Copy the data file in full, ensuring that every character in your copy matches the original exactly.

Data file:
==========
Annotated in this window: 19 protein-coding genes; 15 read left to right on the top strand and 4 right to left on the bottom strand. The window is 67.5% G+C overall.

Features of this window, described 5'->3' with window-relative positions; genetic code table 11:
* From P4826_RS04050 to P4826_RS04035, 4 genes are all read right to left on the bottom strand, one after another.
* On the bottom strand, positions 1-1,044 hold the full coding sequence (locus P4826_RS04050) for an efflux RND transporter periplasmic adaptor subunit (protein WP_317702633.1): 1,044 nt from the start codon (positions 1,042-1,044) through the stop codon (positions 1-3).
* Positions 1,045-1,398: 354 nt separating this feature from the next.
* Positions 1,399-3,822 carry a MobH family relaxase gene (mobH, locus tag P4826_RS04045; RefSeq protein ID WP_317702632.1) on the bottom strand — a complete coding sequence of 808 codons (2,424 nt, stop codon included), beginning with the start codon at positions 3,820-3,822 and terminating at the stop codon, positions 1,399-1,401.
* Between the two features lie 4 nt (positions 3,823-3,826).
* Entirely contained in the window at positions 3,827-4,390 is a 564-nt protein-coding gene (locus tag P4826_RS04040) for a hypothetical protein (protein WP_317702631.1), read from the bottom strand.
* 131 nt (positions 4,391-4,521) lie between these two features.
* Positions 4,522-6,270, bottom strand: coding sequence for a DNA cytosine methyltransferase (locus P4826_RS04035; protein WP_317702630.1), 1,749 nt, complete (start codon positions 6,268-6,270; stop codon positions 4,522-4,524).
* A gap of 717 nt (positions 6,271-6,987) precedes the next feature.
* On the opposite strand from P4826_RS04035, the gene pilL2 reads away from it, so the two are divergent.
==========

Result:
Annotated in this window: 19 protein-coding genes; 15 read left to right on the top strand and 4 right to left on the bottom strand. The window is 67.5% G+C overall.

Features of this window, described 5'->3' with window-relative positions; genetic code table 11:
* From P4826_RS04050 to P4826_RS04035, 4 genes are all read right to left on the bottom strand, one after another.
* On the bottom strand, positions 1-1,044 hold the full coding sequence (locus P4826_RS04050) for an efflux RND transporter periplasmic adaptor subunit (protein WP_317702633.1): 1,044 nt from the start codon (positions 1,042-1,044) through the stop codon (positions 1-3).
* Positions 1,045-1,398: 354 nt separating this feature from the next.
* Positions 1,399-3,822 carry a MobH family relaxase gene (mobH, locus tag P4826_RS04045; RefSeq protein ID WP_317702632.1) on the bottom strand — a complete coding sequence of 808 codons (2,424 nt, stop codon included), beginning with the start codon at positions 3,820-3,822 and terminating at the stop codon, positions 1,399-1,401.
* Between the two features lie 4 nt (positions 3,823-3,826).
* Entirely contained in the window at positions 3,827-4,390 is a 564-nt protein-coding gene (locus tag P4826_RS04040) for a hypothetical protein (protein WP_317702631.1), read from the bottom strand.
* 131 nt (positions 4,391-4,521) lie between these two features.
* Positions 4,522-6,270, bottom strand: coding sequence for a DNA cytosine methyltransferase (locus P4826_RS04035; protein WP_317702630.1), 1,749 nt, complete (start codon positions 6,268-6,270; stop codon positions 4,522-4,524).
* A gap of 717 nt (positions 6,271-6,987) precedes the next feature.
* On the opposite strand from P4826_RS04035, the gene pilL2 reads away from it, so the two are divergent.